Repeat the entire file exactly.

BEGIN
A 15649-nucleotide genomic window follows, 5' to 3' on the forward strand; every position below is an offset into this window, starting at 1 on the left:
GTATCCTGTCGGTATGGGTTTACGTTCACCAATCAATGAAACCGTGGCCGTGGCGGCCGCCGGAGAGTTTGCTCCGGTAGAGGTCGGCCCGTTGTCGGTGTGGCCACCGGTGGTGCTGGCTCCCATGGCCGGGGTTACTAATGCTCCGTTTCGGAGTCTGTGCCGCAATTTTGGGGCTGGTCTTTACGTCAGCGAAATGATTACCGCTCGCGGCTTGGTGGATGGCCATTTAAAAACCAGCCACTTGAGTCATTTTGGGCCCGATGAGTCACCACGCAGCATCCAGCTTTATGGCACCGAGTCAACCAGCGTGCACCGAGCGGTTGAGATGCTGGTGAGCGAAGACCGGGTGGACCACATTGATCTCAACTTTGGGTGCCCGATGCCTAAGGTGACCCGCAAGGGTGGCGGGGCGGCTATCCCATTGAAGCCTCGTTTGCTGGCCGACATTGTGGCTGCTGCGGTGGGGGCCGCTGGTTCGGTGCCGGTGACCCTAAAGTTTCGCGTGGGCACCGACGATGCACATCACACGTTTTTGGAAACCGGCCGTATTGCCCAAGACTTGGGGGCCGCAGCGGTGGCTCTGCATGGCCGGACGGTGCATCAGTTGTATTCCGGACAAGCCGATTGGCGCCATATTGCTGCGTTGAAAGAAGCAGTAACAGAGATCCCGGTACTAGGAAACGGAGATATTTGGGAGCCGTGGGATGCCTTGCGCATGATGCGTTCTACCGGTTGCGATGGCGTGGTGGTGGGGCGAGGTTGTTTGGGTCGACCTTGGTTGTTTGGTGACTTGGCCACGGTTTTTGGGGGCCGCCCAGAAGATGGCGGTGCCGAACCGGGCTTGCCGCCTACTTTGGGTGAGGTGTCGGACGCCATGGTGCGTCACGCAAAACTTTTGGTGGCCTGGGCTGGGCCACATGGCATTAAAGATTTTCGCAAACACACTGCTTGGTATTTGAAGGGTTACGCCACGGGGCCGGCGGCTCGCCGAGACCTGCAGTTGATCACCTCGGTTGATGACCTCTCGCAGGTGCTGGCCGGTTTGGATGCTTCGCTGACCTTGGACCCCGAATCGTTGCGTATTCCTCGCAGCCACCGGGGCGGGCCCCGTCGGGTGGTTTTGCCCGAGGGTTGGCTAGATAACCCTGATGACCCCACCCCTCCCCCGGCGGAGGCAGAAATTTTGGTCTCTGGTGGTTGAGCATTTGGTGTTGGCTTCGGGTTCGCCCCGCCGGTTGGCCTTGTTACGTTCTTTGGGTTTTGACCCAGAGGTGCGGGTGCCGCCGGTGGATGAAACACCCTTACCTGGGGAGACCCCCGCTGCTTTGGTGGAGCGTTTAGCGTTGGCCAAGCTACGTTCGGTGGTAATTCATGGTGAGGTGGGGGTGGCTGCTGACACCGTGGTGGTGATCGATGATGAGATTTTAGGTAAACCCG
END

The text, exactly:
A 15649-nucleotide genomic window follows, 5' to 3' on the forward strand; every position below is an offset into this window, starting at 1 on the left:
GTATCCTGTCGGTATGGGTTTACGTTCACCAATCAATGAAACCGTGGCCGTGGCGGCCGCCGGAGAGTTTGCTCCGGTAGAGGTCGGCCCGTTGTCGGTGTGGCCACCGGTGGTGCTGGCTCCCATGGCCGGGGTTACTAATGCTCCGTTTCGGAGTCTGTGCCGCAATTTTGGGGCTGGTCTTTACGTCAGCGAAATGATTACCGCTCGCGGCTTGGTGGATGGCCATTTAAAAACCAGCCACTTGAGTCATTTTGGGCCCGATGAGTCACCACGCAGCATCCAGCTTTATGGCACCGAGTCAACCAGCGTGCACCGAGCGGTTGAGATGCTGGTGAGCGAAGACCGGGTGGACCACATTGATCTCAACTTTGGGTGCCCGATGCCTAAGGTGACCCGCAAGGGTGGCGGGGCGGCTATCCCATTGAAGCCTCGTTTGCTGGCCGACATTGTGGCTGCTGCGGTGGGGGCCGCTGGTTCGGTGCCGGTGACCCTAAAGTTTCGCGTGGGCACCGACGATGCACATCACACGTTTTTGGAAACCGGCCGTATTGCCCAAGACTTGGGGGCCGCAGCGGTGGCTCTGCATGGCCGGACGGTGCATCAGTTGTATTCCGGACAAGCCGATTGGCGCCATATTGCTGCGTTGAAAGAAGCAGTAACAGAGATCCCGGTACTAGGAAACGGAGATATTTGGGAGCCGTGGGATGCCTTGCGCATGATGCGTTCTACCGGTTGCGATGGCGTGGTGGTGGGGCGAGGTTGTTTGGGTCGACCTTGGTTGTTTGGTGACTTGGCCACGGTTTTTGGGGGCCGCCCAGAAGATGGCGGTGCCGAACCGGGCTTGCCGCCTACTTTGGGTGAGGTGTCGGACGCCATGGTGCGTCACGCAAAACTTTTGGTGGCCTGGGCTGGGCCACATGGCATTAAAGATTTTCGCAAACACACTGCTTGGTATTTGAAGGGTTACGCCACGGGGCCGGCGGCTCGCCGAGACCTGCAGTTGATCACCTCGGTTGATGACCTCTCGCAGGTGCTGGCCGGTTTGGATGCTTCGCTGACCTTGGACCCCGAATCGTTGCGTATTCCTCGCAGCCACCGGGGCGGGCCCCGTCGGGTGGTTTTGCCCGAGGGTTGGCTAGATAACCCTGATGACCCCACCCCTCCCCCGGCGGAGGCAGAAATTTTGGTCTCTGGTGGTTGAGCATTTGGTGTTGGCTTCGGGTTCGCCCCGCCGGTTGGCCTTGTTACGTTCTTTGGGTTTTGACCCAGAGGTGCGGGTGCCGCCGGTGGATGAAACACCCTTACCTGGGGAGACCCCCGCTGCTTTGGTGGAGCGTTTAGCGTTGGCCAAGCTACGTTCGGTGGTAATTCATGGTGAGGTGGGGGTGGCTGCTGACACCGTGGTGGTGATCGATGATGAGATTTTAGGTAAACCCG